Miriam Shelef, MD, PhD

Portrait of Miriam Shelef, MD, PhD
Assistant Professor
Medicine
Address: 
4130 MFCB
1685 Highland Ave
Madison, WI 53792
Telephone: 
(608) 263-5241
Focus Groups: 
Immunology/Immunopathology
Education: 
MD, Columbia University College of Physicians & Surgeons
PhD, Columbia University College of Physicians & Surgeons
Residency/Fellowship, University of Wisconsin - Madison
Research Summary: 
Rheumatoid arthritis, peptidylarginine deiminases, autoimmunity, inflammation, autoantibodies, neutrophils and other immune cells.
Research Detail: 

Dr. Miriam Shelef is a rheumatologist and an immunologist who heads a laboratory focused on understanding the pathophysiology of rheumatoid arthritis with the long-term goal of developing novel biomarkers and therapeutics. Rheumatoid arthritis is an autoimmune, inflammatory, and destructive arthritis that affects 1% of the population and is often resistant to treatment.  Two citrullinating enzymes, PAD2 and PAD4, are thought to be important for immune cell function as well as the generation of the citrullinated antigens that are targeted by pathologic autoantibodies. One of the main areas of focus for Dr. Shelef’s laboratory is shedding light on the role of PAD2 and PAD4 in the development of rheumatoid arthritis. Dr. Shelef also studies how synovial fibroblasts, cells that line the joint and destroy cartilage and bone in rheumatoid arthritis, contribute to arthritis pathogenesis. Dr. Shelef’s research is funded by the Rheumatology Research Foundation and the NIH.

Selected Publications: 
Shelef MA, Bennin DA, Yasmin N, Warner TF, Huttenlocher A. Activated FAK is required for synovial fibroblast migration, but not focal matrix degradation or arthritis. Submitted. Arthritis Research and Therapy.
Shelef MA, Sokolove J, Lahey LJ, Wagner CA, Sackmann EK, Warner TF, Beebe DJ, Robinson WH, Huttenlocher A. Peptidyl arginine deiminase 4 modulates tumor necrosis factor alpha induced anti-citrullinated protein antibodies and arthritis. 2014. Arthritis and Rheumatology.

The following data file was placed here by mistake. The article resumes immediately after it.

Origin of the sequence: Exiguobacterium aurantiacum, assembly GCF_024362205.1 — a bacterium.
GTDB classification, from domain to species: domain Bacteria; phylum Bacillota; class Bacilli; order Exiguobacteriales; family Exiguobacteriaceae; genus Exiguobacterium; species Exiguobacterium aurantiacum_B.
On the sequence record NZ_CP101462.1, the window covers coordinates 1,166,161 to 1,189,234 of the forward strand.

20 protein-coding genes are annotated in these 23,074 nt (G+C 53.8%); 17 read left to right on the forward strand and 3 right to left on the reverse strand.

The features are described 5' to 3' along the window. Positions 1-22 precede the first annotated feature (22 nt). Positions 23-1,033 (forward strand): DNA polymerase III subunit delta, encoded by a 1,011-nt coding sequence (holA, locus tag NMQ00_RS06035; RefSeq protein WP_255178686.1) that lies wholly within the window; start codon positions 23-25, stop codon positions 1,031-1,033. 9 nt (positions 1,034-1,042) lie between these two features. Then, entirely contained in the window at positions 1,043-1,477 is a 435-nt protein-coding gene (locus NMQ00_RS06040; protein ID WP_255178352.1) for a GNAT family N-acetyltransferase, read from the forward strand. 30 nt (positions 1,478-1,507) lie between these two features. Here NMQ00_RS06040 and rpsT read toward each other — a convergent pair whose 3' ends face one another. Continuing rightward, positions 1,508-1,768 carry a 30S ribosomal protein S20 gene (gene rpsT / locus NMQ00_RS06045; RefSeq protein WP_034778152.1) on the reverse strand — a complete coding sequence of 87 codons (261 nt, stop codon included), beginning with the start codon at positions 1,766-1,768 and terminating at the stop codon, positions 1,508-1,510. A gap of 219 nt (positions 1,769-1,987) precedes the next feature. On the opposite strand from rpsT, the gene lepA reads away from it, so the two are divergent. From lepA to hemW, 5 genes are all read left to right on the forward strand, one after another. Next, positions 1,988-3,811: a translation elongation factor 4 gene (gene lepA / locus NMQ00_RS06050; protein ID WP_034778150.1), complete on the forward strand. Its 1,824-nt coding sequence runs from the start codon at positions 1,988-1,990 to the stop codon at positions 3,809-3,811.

Shelef MA, Tauzin S, Huttenlocher A. Neutrophil migration; moving from zebrafish models to human autoimmunity. Immunol Rev. 2013 Nov;256(1):269-81
Sackmann EK, Berthier E, Young EW, Shelef MA, Wernimont SA, Huttenlocher A, Beebe DJ. Microfluidic kit-on-a-lid: a versatile platform for neutrophil chemotaxis assays. Blood. 2012 Oct 4;120(14):e45-53.
Sackmann EK, Berthier E, Young EW, Shelef MA, Wernimont SA, Huttenlocher A, Beebe DJ. Microfluidic kit-on-a-lid: a versatile platform for neutrophil chemotaxis assays. Blood. 2012 Oct 4;120(14):e45-53.
Shelef MA, Bennin DA, Mosher DF, Huttenlocher A, Citrullination of Fibronectin Modulates Synovial Fibroblast Behavior. Arthritis Res Ther. 2012 Nov 5;14(6):R240.
Shapiro-Shelef M, Calame K. Regulation of plasma-cell development. Nat Rev Immunol. 2005 Mar;5(3):230.
Shelef MA, Bennin DA, Yasmin N, Warner TF, Huttenlocher A. Activated FAK is required for synovial fibroblast migration, but not focal matrix degradation or arthritis. Submitted. Arthritis Research and Therapy.
Shapiro-Shelef M, Lin K-I, Savitsky D, Liao J, and Calame K, Blimp-1 is required for maintenance of long-lived plasma cells in the bone marrow. J Exp Med. 2005 Dec 5;202(11):1471-6.
Shapiro-Shelef M and Calame K. Plasma cell differentiation and multiple myeloma. Curr Opin Immunol. 2004 Apr;16(2):226.
Shaffer AL, Shapiro-Shelef M, Iwakoshi NN, Lee AH, Qian SB, Zhao H, Yu X, Yang L, Tan BK, Rosenwald A, Hurt EM, Petroulakis E, Sonenberg N, Yewdell JW, Calame K, Glimcher LH, Staudt LM. XBP1, downstream of Blimp-1, expands the secretory apparatus and other organelles, and increases protein synthesis in plasma cell differentiation. Immunity. 2004 Jul;21(1):81.
Shapiro-Shelef M, Lin KI, McHeyzer-Williams LJ, Liao J, McHeyzer-Williams MG, Calame K. Blimp-1 is required for the formation of immunoglobulin secreting plasma cells and pre-plasma memory B cells. Immunity. 2003 Oct;19(4):607.
Hahn ME, Karchner SI, Shapiro MA, Perera SA. Molecular evolution of two vertebrate aryl hydrocarbon (dioxin) receptors (AHR1 and AHR2) and the PAS family. Proc Natl Acad Sci U S A. 1997 Dec 9;94(25):13743.